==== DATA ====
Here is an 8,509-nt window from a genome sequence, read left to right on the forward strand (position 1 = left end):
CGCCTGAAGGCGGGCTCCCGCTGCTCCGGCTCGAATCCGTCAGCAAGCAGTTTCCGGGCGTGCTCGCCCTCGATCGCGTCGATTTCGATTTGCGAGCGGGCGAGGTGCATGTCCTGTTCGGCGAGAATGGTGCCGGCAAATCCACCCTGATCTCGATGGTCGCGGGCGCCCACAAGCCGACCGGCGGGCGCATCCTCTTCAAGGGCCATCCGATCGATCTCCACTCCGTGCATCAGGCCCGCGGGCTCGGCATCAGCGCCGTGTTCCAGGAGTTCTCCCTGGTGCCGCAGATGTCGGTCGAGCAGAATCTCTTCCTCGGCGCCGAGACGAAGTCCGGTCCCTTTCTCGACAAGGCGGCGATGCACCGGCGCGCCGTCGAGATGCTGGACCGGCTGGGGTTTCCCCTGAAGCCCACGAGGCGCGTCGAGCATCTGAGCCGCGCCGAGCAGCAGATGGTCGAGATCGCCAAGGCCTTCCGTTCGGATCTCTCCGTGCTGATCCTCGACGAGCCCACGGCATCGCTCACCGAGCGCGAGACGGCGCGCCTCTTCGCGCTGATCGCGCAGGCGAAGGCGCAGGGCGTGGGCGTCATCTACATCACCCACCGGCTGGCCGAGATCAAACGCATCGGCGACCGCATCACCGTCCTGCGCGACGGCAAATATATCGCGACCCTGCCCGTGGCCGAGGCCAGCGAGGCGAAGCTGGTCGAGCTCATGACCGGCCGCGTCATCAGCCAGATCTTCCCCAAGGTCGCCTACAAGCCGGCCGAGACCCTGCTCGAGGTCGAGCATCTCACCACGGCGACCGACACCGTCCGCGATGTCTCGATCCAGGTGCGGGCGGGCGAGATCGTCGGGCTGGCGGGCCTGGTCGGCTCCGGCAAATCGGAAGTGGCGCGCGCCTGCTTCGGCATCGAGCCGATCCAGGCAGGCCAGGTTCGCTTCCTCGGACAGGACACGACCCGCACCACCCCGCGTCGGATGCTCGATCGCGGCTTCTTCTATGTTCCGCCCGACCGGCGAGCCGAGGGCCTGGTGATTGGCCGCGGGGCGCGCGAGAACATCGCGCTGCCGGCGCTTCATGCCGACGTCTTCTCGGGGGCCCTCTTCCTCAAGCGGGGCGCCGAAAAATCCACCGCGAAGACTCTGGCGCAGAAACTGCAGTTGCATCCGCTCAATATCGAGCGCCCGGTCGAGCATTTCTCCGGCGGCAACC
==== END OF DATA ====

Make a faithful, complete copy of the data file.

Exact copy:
Here is an 8,509-nt window from a genome sequence, read left to right on the forward strand (position 1 = left end):
CGCCTGAAGGCGGGCTCCCGCTGCTCCGGCTCGAATCCGTCAGCAAGCAGTTTCCGGGCGTGCTCGCCCTCGATCGCGTCGATTTCGATTTGCGAGCGGGCGAGGTGCATGTCCTGTTCGGCGAGAATGGTGCCGGCAAATCCACCCTGATCTCGATGGTCGCGGGCGCCCACAAGCCGACCGGCGGGCGCATCCTCTTCAAGGGCCATCCGATCGATCTCCACTCCGTGCATCAGGCCCGCGGGCTCGGCATCAGCGCCGTGTTCCAGGAGTTCTCCCTGGTGCCGCAGATGTCGGTCGAGCAGAATCTCTTCCTCGGCGCCGAGACGAAGTCCGGTCCCTTTCTCGACAAGGCGGCGATGCACCGGCGCGCCGTCGAGATGCTGGACCGGCTGGGGTTTCCCCTGAAGCCCACGAGGCGCGTCGAGCATCTGAGCCGCGCCGAGCAGCAGATGGTCGAGATCGCCAAGGCCTTCCGTTCGGATCTCTCCGTGCTGATCCTCGACGAGCCCACGGCATCGCTCACCGAGCGCGAGACGGCGCGCCTCTTCGCGCTGATCGCGCAGGCGAAGGCGCAGGGCGTGGGCGTCATCTACATCACCCACCGGCTGGCCGAGATCAAACGCATCGGCGACCGCATCACCGTCCTGCGCGACGGCAAATATATCGCGACCCTGCCCGTGGCCGAGGCCAGCGAGGCGAAGCTGGTCGAGCTCATGACCGGCCGCGTCATCAGCCAGATCTTCCCCAAGGTCGCCTACAAGCCGGCCGAGACCCTGCTCGAGGTCGAGCATCTCACCACGGCGACCGACACCGTCCGCGATGTCTCGATCCAGGTGCGGGCGGGCGAGATCGTCGGGCTGGCGGGCCTGGTCGGCTCCGGCAAATCGGAAGTGGCGCGCGCCTGCTTCGGCATCGAGCCGATCCAGGCAGGCCAGGTTCGCTTCCTCGGACAGGACACGACCCGCACCACCCCGCGTCGGATGCTCGATCGCGGCTTCTTCTATGTTCCGCCCGACCGGCGAGCCGAGGGCCTGGTGATTGGCCGCGGGGCGCGCGAGAACATCGCGCTGCCGGCGCTTCATGCCGACGTCTTCTCGGGGGCCCTCTTCCTCAAGCGGGGCGCCGAAAAATCCACCGCGAAGACTCTGGCGCAGAAACTGCAGTTGCATCCGCTCAATATCGAGCGCCCGGTCGAGCATTTCTCCGGCGGCAACC